The beloved Sag Harbor Movie Theatre, with its familiar white concave arc facade and red neon lettered 18-foot long sign underlined in blue and simply proclaiming SAG HARBOR, has welcomed community members and visitors to enter its Art Deco lobby and vintage auditorium to enjoy art house and eclectic films for more than 80 years.
Sadly, the theatre was demolished on Saturday, December 15, 2016 following a fire that began in the frigid early hours of December 14 on a deck behind the theatre. The blaze jumped to the roof of the theatre causing damage of such magnitude as to render the structure unsafe with no hope of renovation or restoration.
Opened on November 1, 1919 as the Elite Theatre, the name was changed to the Sag Harbor Theatre in 1927 when it was acquired by the Glynne chain for a then substantial sum between $35,000 and $40,000.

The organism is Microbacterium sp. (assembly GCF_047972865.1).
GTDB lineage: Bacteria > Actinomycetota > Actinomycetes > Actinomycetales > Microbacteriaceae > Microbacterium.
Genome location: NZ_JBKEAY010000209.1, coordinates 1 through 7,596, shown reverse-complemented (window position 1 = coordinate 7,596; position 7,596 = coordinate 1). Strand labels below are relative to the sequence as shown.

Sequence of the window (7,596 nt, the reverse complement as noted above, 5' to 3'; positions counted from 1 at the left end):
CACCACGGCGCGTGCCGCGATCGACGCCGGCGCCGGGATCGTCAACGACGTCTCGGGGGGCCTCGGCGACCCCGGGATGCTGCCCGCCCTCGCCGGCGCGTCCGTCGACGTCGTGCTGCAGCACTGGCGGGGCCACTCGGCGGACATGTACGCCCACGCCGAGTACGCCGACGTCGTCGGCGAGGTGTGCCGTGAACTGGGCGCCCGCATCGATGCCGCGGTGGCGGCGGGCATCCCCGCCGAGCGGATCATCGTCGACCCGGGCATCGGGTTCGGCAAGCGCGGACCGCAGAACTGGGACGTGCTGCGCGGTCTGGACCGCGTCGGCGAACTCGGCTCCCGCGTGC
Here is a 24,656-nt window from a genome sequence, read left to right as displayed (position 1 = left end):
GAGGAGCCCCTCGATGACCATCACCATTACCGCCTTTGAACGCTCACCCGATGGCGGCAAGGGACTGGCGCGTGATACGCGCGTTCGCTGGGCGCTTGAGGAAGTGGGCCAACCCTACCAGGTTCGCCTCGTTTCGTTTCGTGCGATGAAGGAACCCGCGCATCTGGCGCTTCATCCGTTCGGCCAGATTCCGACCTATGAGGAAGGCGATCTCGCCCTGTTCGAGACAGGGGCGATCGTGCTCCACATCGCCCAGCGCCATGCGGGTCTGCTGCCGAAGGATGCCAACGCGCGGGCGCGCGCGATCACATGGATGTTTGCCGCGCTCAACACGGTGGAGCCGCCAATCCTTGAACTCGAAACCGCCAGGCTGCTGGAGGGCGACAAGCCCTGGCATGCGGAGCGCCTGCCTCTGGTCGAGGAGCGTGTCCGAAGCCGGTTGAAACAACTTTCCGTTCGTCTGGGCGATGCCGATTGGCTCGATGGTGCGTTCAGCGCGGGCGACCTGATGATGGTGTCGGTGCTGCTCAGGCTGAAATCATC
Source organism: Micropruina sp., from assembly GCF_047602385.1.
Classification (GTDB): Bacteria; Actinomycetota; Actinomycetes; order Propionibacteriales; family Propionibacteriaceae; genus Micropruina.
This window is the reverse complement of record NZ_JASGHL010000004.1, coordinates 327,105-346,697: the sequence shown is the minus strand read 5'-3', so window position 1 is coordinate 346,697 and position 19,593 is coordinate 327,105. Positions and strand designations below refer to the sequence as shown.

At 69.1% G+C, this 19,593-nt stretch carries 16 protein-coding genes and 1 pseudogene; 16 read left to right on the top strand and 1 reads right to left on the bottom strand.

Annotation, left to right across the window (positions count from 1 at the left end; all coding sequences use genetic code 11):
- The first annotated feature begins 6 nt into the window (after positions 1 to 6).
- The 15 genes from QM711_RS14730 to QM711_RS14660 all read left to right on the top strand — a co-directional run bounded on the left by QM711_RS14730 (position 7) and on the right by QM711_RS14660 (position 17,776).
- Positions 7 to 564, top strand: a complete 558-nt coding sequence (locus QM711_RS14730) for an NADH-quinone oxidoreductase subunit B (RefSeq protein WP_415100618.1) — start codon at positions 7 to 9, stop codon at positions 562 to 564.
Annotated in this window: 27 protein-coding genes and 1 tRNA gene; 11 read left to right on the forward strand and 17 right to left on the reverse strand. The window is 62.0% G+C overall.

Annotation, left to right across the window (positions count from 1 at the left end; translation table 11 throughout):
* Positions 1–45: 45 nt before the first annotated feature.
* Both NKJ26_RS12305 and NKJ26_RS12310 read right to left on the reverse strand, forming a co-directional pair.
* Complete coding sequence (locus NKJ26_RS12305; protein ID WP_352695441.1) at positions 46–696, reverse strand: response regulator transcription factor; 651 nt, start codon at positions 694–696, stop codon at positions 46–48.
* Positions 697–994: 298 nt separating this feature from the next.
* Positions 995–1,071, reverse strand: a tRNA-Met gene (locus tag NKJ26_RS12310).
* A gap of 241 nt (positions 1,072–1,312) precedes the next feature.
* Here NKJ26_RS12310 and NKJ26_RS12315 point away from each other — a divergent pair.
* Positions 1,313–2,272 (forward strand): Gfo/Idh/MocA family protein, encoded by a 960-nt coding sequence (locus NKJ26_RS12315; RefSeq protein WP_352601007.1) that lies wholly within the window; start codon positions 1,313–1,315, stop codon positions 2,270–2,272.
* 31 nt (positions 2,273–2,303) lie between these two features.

Remodeled and renamed in 1936, the Sag Harbor Cinema, as it is sometimes referred to, reputedly presented the first “talkie” film on the East End (1929 “Kitty”). The new John Eberson designed theatre razed the auditorium and the structure became a two-story, steel-and-concrete theater with stucco walls.
At the time of the fire, the present owner, Gerald Mallow, had recently placed the theatre on the market for sale at $14 million (2015). Mallow has previously been seeking $12 million (2008). Having faced community outrage in 2004 when he removed the iconic sign from the facade to install a new neon replacement, community members saved the original nine rounded, sheet metal letters, and raised funds to build an exact replica of the original in aluminum which was installed in 2005.
Whatever comes to occupy the 7,000-square foot space at 90 Main Street in Sag Harbor will become part of the historic lineage of a village whose residents have always looked at the familiar theatre as a statement that they are home.